Which People With Diabetic issues and Ketoacidosis Encounter Increased Dying Chance?

Which People With Diabetic issues and Ketoacidosis Encounter Increased Dying Chance?

— Disparities in results, healthcare use for kind 2 compared to style 1 disorder

by Ed Susman , Contributing Writer, MedPage These days

NEW ORLEANS — Clients with variety two diabetic issues (T2D) hospitalized for ketoacidosis experienced a higher mortality amount vs . patients with style one diabetes (T1D), according to a examine of national knowledge.

In the retrospective analyze, the mortality rate for those people with T2D and diabetic ketoacidosis (DKA) arrived in at .85% vs . .2% for individuals with T1D and DKA (P<0.001), reported Shellsea Portillo Canales, MD, of St. Louis University Hospital.

Patients with T2D and DKA also saw a longer length of stay (LOS) in the hospital and incurred higher hospital charges compared with those with T1D and DKA, Portillo Canales told MedPage Today at a poster presentation at the American Association of Clinical Endocrinology annual meeting. Specifically, her group found that for T2D versus T1D (P<0.001 for both):

  • LOS: 3.81 vs 2.97 days
  • Hospital charges: Average $40,433 vs $29,873

“These findings suggest the need for targeted healthcare strategies to address these disparities and improve patient outcomes, emphasizing the importance of personalized care approaches tailored to the specific needs of patients with different types of diabetes,” she stated.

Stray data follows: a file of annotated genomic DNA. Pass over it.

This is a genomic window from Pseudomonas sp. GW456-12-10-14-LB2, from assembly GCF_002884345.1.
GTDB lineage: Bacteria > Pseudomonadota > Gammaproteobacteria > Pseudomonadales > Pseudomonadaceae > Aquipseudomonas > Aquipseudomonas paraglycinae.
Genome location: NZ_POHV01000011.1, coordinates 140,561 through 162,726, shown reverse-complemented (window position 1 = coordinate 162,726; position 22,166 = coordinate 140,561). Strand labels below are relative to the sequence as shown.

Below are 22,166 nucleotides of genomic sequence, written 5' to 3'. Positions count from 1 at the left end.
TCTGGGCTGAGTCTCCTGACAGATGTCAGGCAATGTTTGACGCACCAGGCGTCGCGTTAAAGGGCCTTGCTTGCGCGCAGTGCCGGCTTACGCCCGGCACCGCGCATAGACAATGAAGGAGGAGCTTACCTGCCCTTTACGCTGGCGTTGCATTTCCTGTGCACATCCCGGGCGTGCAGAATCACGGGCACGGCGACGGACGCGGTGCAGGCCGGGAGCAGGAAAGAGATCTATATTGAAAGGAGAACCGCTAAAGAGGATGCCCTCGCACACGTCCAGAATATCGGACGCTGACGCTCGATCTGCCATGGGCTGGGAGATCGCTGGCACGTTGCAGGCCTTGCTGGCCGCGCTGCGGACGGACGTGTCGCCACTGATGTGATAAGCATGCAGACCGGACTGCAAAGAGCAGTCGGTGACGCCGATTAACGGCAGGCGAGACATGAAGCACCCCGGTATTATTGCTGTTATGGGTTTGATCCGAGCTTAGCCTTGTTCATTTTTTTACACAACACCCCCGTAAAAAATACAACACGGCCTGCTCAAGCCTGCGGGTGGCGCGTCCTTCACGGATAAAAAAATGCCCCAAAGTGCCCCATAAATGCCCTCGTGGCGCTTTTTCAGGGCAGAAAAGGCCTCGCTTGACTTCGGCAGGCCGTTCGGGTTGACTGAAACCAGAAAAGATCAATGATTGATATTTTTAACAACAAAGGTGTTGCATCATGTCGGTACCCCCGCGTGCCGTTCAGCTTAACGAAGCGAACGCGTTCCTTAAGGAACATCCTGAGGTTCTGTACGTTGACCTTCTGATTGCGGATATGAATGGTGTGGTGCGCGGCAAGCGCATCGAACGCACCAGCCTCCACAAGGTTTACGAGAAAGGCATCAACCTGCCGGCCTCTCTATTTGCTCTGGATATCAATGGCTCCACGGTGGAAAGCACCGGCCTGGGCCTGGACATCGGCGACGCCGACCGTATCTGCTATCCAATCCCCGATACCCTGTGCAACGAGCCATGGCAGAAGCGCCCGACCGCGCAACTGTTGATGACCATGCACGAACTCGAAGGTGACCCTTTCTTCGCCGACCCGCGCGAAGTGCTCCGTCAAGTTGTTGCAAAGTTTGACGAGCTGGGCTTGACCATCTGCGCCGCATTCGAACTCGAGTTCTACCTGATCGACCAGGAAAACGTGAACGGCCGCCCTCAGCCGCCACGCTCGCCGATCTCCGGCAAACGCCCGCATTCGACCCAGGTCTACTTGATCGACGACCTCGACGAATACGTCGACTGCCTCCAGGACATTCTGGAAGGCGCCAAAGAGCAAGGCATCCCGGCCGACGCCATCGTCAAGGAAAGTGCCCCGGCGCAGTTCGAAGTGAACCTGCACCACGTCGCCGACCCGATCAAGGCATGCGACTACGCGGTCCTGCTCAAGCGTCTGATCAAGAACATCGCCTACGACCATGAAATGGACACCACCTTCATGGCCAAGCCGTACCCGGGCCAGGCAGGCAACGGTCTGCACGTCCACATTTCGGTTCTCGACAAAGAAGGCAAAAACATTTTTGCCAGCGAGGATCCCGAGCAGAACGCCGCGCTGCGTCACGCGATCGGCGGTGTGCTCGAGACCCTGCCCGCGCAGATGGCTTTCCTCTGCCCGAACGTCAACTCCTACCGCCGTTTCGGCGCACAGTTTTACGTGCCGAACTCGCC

Portillo Canales and colleagues used data from the 2016-2020 National Inpatient Sample Healthcare Cost and Utilization Project Database, and divided patients into two cohorts based on their diabetes type. The study’s primary endpoint of mortality was obtained using multiple logistic regression analysis.

The researchers reported other significant disparities between the two cohorts for multiple factors, including median household income, insurance type, hospital region, bed size, for-profit status, and teaching hospital status.

Portillo Canales noted that patients with T2D more were likely to have comorbidities or complications. For instance, about 45% had a hypertension diagnosis versus 25% of patients with T1D, while about 24% versus 8%, respectively, had obesity, and 8% versus 4% had chronic obstructive pulmonary disease (P<0.001 for all). However, more patients with T1D had an end-stage renal disease diagnosis compared with T2D patients (4% vs 3%, P<0.001).

She explained that “even though we tried to correct for many of these variables, we believe that the outcomes are worse for T2D patients because they have so many more comorbidities,” adding that increased age and higher Charlson Comorbidity Index scores were seen among the those with T2D and DKA in their analysis.

However, Samarth Virmani, MBBS, of Houston Methodist Hospital, advised caution when interpreting the data regarding higher mortality for patients with T2D, DKA, and other comorbidities. The study does not specify “the types of therapy patients may have received, and who was treating them,” he pointed out.

“Some hospitalists, encountering a younger [patient with T1D and DKA]might be more aggressive in their treatment approach in order to prevent complications and death…I am sure that comorbidities play a major role, but there are other factors that need to be considered as well,” Virmani, who was not involved in the study, told MedPage Today.

  • author['full_name']

    Ed Susman is a freelance medical writer based in Fort Pierce, Florida, USA.


Portillo Canales and Virmani disclosed no relationships with industry.

Primary Source

American Association of Clinical Endocrinology

Source Reference: Portillo Canales S, et al “Disparities in outcomes and healthcare utilization for diabetic ketoacidosis among patients with type 1 and type 2 diabetes mellitus: A five-year national retrospective cohort study” AACE 2024.

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